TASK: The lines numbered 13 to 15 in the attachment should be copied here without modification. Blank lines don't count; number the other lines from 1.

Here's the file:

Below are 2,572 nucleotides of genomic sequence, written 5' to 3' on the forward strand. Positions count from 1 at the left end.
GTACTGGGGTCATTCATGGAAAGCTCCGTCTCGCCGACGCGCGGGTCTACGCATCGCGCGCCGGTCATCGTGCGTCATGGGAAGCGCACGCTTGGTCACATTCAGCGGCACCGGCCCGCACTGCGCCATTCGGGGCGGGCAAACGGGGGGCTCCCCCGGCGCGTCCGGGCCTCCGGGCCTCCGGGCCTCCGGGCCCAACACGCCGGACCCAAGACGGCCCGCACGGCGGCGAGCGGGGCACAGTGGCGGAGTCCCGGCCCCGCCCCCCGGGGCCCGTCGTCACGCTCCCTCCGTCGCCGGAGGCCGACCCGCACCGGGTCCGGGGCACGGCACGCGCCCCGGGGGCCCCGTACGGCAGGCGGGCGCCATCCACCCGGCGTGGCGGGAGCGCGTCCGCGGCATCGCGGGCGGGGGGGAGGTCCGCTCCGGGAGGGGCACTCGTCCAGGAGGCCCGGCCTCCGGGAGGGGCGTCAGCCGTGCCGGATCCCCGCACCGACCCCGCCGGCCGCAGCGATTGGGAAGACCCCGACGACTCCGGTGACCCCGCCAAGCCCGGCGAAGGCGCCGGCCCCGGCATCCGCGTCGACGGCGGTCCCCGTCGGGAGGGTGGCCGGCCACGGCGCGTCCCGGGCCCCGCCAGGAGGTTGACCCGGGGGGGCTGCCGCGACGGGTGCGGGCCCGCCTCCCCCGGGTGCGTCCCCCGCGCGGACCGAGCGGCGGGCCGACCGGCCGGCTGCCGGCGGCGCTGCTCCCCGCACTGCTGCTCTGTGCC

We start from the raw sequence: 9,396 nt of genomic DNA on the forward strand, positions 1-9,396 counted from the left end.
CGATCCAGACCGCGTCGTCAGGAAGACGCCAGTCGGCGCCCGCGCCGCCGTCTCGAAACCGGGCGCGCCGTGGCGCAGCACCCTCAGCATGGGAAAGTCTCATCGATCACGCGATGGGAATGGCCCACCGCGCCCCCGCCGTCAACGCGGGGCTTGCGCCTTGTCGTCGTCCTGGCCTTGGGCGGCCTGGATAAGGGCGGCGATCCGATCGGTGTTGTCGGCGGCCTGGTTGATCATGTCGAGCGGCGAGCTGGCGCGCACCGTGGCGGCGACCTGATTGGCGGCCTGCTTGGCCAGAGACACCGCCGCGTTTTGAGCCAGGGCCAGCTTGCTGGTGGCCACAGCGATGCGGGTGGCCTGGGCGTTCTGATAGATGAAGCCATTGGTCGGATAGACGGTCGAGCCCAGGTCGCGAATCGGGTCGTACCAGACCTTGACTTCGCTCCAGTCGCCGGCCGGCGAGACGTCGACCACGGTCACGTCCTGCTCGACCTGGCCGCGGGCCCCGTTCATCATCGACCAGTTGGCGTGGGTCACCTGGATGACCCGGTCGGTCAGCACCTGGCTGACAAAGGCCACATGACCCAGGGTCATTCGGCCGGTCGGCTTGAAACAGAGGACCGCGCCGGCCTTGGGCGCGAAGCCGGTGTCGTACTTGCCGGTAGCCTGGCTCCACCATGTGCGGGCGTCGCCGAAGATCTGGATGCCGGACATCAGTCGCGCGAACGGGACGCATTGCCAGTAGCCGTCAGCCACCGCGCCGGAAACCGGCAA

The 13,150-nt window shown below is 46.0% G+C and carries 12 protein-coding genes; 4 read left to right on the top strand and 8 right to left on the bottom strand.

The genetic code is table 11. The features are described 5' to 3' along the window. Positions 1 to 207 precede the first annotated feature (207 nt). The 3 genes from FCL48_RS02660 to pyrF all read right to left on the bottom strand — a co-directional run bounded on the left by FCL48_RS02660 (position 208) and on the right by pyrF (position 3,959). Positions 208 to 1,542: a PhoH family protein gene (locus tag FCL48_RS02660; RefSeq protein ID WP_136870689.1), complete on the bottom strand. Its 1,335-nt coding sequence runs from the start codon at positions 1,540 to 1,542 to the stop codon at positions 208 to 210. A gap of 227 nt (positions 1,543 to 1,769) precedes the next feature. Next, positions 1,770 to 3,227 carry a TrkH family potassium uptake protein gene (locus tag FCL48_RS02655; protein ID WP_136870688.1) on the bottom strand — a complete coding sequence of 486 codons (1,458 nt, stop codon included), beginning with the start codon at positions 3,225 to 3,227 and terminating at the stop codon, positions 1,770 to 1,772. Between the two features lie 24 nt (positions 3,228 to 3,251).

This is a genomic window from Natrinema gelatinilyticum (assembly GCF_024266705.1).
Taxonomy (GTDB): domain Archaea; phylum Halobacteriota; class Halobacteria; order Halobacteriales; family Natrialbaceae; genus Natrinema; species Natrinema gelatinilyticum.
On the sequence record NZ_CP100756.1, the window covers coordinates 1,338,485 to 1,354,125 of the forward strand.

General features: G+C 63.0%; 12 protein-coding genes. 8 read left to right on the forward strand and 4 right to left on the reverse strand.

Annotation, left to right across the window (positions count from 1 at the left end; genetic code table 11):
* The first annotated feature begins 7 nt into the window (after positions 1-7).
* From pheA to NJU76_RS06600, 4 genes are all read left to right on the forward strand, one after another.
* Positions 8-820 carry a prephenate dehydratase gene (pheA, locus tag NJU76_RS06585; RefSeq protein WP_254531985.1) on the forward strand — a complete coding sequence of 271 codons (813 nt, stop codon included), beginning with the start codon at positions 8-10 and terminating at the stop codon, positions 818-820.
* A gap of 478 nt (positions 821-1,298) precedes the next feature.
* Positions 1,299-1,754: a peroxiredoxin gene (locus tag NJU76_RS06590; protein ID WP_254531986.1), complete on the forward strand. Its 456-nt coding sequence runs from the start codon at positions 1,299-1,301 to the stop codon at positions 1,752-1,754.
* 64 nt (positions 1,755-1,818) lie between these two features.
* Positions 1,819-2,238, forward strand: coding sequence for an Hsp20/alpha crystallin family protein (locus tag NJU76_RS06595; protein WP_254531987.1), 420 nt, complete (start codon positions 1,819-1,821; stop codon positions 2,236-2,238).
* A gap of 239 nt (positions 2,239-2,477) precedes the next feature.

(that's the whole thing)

* From pheA to NJU76_RS06600, 4 genes are all read left to right on the forward strand, one after another.
* Positions 8-820 carry a prephenate dehydratase gene (pheA, locus tag NJU76_RS06585; RefSeq protein WP_254531985.1) on the forward strand — a complete coding sequence of 271 codons (813 nt, stop codon included), beginning with the start codon at positions 8-10 and terminating at the stop codon, positions 818-820.
* A gap of 478 nt (positions 821-1,298) precedes the next feature.